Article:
- The Washington Times - Tuesday, February 28, 2006

PRAGUE — A set of photos showing the suffering of Cuban AIDS victims and the squalid conditions in a Havana shantytown went on display here last week after having been smuggled out of Cuba by a Czech fashion model.

Helena Houdova, whose face has graced the covers of numerous magazines, and her friend Mariana Kroftova, who is identified in news reports as a psychologist and sometimes model, complained they were held for 11 hours and denied access to Czech consular officials after being arrested for taking the pictures while visiting the island.

The Czech women were detained while photographing a slum outside of Havana on Jan. 23. Authorities confiscated a roll of 35 mm film from Miss Kroftova’s camera, but Miss Houdova managed to save her photos by slipping the memory chip from her digital camera into her bra.

A diplomatic ruckus over the arrests simply increased interest in the photo exhibit, which opened officially on Saturday in a gallery just off Prague’s Wenceslas Square. Miss Houdova hopes soon to bring the two dozen or so photos for an exhibit in the United States.

The model, a former Miss Czech Republic who runs a charity in New York that supports disadvantaged children in nine countries, said at the opening that the Cuban people are repressed and Fidel Castro’s government is in denial.

“People can’t do what they love. People can’t speak what they want,” she said in an interview. “That’s what’s happening. The fact that the [government] says there is no poverty” only makes a bad situation worse, she said.

Among those who turned out to applaud Miss Houdova’s derring-do, and to remind people of the grim realities of communism, was the Czech Republic’s most famous former dissident, Vaclav Havel.

Mr. Havel, who was Czech president until 2003, said it would be easy enough for Miss Houdova to focus on her modeling career while ignoring those less-fortunate.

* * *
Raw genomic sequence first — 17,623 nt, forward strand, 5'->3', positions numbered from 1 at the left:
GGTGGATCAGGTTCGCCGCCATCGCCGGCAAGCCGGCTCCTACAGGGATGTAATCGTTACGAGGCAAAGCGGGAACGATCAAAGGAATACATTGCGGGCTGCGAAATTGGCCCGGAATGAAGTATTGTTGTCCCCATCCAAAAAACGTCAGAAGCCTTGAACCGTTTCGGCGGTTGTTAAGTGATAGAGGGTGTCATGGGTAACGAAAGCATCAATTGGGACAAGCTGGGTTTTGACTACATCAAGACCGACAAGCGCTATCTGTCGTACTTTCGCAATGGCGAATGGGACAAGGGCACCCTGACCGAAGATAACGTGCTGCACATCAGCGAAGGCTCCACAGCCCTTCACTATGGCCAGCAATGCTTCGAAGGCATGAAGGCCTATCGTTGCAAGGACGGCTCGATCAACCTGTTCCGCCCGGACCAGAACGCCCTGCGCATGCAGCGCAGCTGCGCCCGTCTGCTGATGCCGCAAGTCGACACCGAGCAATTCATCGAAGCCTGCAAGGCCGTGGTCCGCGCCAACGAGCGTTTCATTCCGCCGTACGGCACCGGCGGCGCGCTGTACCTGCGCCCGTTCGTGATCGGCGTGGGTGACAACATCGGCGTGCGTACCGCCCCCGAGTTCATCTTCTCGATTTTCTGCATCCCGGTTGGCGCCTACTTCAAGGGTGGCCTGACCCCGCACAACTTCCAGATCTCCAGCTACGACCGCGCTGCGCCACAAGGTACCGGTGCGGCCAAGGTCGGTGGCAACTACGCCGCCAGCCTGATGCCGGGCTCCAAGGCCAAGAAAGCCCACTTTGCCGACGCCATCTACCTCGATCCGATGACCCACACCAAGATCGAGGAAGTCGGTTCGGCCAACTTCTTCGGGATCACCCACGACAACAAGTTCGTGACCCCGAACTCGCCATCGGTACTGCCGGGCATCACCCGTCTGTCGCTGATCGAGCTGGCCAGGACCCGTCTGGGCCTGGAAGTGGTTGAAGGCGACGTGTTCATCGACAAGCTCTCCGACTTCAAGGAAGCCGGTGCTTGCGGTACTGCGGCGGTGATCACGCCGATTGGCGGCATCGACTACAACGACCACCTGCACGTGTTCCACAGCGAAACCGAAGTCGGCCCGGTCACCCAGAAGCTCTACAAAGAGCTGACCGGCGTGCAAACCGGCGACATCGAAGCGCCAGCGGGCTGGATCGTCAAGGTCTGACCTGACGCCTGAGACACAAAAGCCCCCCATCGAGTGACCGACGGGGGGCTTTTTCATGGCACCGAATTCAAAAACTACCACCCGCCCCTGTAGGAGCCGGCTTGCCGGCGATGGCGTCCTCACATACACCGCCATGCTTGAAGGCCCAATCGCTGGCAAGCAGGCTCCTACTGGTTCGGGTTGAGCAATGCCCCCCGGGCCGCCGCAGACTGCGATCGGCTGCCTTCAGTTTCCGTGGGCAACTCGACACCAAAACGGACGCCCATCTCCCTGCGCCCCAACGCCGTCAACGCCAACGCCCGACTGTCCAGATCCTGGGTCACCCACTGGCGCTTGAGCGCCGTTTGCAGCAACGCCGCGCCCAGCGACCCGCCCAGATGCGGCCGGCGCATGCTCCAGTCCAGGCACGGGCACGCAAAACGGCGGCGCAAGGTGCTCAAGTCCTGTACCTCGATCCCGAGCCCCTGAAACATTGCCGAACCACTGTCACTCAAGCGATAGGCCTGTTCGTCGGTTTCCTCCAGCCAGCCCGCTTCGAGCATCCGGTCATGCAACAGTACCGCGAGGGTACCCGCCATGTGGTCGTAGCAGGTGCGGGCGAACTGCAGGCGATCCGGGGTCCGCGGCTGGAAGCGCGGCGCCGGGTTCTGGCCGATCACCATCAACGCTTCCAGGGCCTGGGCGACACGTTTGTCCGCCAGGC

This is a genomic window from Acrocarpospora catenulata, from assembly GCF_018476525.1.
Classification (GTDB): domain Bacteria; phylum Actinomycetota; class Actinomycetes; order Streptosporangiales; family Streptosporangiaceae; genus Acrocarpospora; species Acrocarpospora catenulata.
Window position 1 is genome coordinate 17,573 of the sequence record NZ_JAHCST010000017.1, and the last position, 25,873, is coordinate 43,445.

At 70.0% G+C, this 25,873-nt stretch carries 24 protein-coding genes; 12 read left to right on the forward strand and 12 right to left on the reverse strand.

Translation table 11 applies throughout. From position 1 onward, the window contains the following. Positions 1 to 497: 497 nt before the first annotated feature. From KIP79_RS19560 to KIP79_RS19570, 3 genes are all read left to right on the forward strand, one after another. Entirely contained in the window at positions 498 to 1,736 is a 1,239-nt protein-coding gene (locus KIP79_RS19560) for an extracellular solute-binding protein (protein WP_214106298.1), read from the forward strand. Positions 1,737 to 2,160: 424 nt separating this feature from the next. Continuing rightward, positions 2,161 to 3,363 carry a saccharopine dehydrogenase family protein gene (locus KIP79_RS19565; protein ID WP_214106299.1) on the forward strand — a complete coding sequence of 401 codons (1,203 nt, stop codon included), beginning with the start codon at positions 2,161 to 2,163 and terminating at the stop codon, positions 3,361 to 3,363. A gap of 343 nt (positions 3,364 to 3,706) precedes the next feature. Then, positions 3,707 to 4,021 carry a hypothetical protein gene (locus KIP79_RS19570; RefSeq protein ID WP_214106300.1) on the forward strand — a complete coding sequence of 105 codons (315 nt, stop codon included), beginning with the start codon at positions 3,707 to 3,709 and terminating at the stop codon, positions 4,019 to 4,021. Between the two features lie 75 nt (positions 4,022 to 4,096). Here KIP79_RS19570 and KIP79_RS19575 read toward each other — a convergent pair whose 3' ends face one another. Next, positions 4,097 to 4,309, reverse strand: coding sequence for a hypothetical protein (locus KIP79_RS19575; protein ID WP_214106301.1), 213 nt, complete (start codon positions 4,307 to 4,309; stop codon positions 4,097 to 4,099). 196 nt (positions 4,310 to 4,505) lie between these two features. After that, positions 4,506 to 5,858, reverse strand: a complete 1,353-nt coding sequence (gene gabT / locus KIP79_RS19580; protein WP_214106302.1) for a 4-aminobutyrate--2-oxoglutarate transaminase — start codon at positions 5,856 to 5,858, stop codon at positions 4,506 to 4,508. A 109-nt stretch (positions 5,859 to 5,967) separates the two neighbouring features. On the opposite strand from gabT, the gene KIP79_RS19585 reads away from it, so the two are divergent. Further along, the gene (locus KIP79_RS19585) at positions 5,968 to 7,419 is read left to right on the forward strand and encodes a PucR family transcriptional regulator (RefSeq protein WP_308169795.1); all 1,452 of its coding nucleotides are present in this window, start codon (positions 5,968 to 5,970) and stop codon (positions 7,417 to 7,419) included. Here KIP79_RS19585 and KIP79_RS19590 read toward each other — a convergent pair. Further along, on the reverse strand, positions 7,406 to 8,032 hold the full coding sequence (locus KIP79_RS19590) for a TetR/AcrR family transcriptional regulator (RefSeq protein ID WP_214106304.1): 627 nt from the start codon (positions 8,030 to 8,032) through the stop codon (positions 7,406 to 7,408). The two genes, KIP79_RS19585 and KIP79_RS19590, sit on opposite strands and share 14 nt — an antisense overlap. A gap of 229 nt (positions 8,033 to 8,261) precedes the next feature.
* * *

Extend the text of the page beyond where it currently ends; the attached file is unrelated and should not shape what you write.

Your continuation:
“I very [much] admire this work,” he told The Washington Times. “She is engaged in human rights in different spheres, and she was also in Cuba and made these photos. I think it is very respectable.”

Miss Houdova said her biggest fear during her detention was not for her own well-being but for that of her Cuban guide, the wife of a leading dissident, who could have been jailed indefinitely. So far that has not happened.

Miss Houdova said the guide urged her to “please talk about it everywhere you can, and let the world know what is happening here.” The photo exhibition, which she hopes to bring to several U.S. cities in addition to Washington, is Miss Houdova’s way of fulfilling that request.

The Czech People in Need Foundation backed the models’ trip, and the funds raised from the sale of photos in Prague will go into its SOS Cuba program, which aids the country’s dissidents.

While Miss Houdova expressed relief that her Cuban friend is not in jail, the foundation’s Nikola Horejs was more cautious.

He said life has gotten more difficult for Cuba’s dissidents and their families since a sweep in 2003 landed 75 journalists, doctors and other regime opponents in jail.

The Cuban government is increasingly sensitive to negative publicity, he said. “They know very well how to do this thing. They wait a bit, and then slowly, step by step, harass these people and try to make them leave the country.”

Both Mr. Havel and Mr. Horejs said the European Union should put more pressure on the Cuban government. Mr. Havel said the former communist countries that are now EU members — the Czech Republic, Poland, Hungary, Slovakia, Slovenia and the three Baltic states of Lithuania, Latvia and Estonia — are the ones who should push the union toward a tougher stand.

“Europe could do more,” Mr. Havel said. “And I think that our countries, with our experience, have to press the whole European Union.”

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